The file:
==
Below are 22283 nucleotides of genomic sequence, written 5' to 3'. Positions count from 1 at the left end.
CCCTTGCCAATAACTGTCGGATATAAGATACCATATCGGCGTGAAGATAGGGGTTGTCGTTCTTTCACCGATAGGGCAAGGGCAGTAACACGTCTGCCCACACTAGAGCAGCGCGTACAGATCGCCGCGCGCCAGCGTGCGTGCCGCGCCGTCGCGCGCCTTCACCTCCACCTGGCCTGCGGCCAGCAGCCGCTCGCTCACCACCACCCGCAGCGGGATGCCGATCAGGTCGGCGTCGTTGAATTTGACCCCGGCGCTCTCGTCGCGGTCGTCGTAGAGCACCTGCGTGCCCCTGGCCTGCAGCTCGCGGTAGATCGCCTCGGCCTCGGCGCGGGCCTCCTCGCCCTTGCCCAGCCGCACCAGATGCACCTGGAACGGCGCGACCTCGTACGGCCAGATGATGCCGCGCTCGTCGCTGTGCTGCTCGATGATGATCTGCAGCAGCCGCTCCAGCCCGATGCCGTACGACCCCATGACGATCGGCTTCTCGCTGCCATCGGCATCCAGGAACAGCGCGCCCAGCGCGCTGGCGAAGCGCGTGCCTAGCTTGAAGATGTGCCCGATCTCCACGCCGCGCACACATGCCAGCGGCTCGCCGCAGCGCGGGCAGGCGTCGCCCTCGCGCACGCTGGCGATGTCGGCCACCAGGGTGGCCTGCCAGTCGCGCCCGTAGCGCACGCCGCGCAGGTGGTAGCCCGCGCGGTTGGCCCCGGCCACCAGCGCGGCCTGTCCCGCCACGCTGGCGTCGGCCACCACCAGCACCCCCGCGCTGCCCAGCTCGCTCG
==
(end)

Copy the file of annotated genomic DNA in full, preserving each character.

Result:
Below are 22283 nucleotides of genomic sequence, written 5' to 3'. Positions count from 1 at the left end.
CCCTTGCCAATAACTGTCGGATATAAGATACCATATCGGCGTGAAGATAGGGGTTGTCGTTCTTTCACCGATAGGGCAAGGGCAGTAACACGTCTGCCCACACTAGAGCAGCGCGTACAGATCGCCGCGCGCCAGCGTGCGTGCCGCGCCGTCGCGCGCCTTCACCTCCACCTGGCCTGCGGCCAGCAGCCGCTCGCTCACCACCACCCGCAGCGGGATGCCGATCAGGTCGGCGTCGTTGAATTTGACCCCGGCGCTCTCGTCGCGGTCGTCGTAGAGCACCTGCGTGCCCCTGGCCTGCAGCTCGCGGTAGATCGCCTCGGCCTCGGCGCGGGCCTCCTCGCCCTTGCCCAGCCGCACCAGATGCACCTGGAACGGCGCGACCTCGTACGGCCAGATGATGCCGCGCTCGTCGCTGTGCTGCTCGATGATGATCTGCAGCAGCCGCTCCAGCCCGATGCCGTACGACCCCATGACGATCGGCTTCTCGCTGCCATCGGCATCCAGGAACAGCGCGCCCAGCGCGCTGGCGAAGCGCGTGCCTAGCTTGAAGATGTGCCCGATCTCCACGCCGCGCACACATGCCAGCGGCTCGCCGCAGCGCGGGCAGGCGTCGCCCTCGCGCACGCTGGCGATGTCGGCCACCAGGGTGGCCTGCCAGTCGCGCCCGTAGCGCACGCCGCGCAGGTGGTAGCCCGCGCGGTTGGCCCCGGCCACCAGCGCGGCCTGTCCCGCCACGCTGGCGTCGGCCACCACCAGCACCCCCGCGCTGCCCAGCTCGCTCG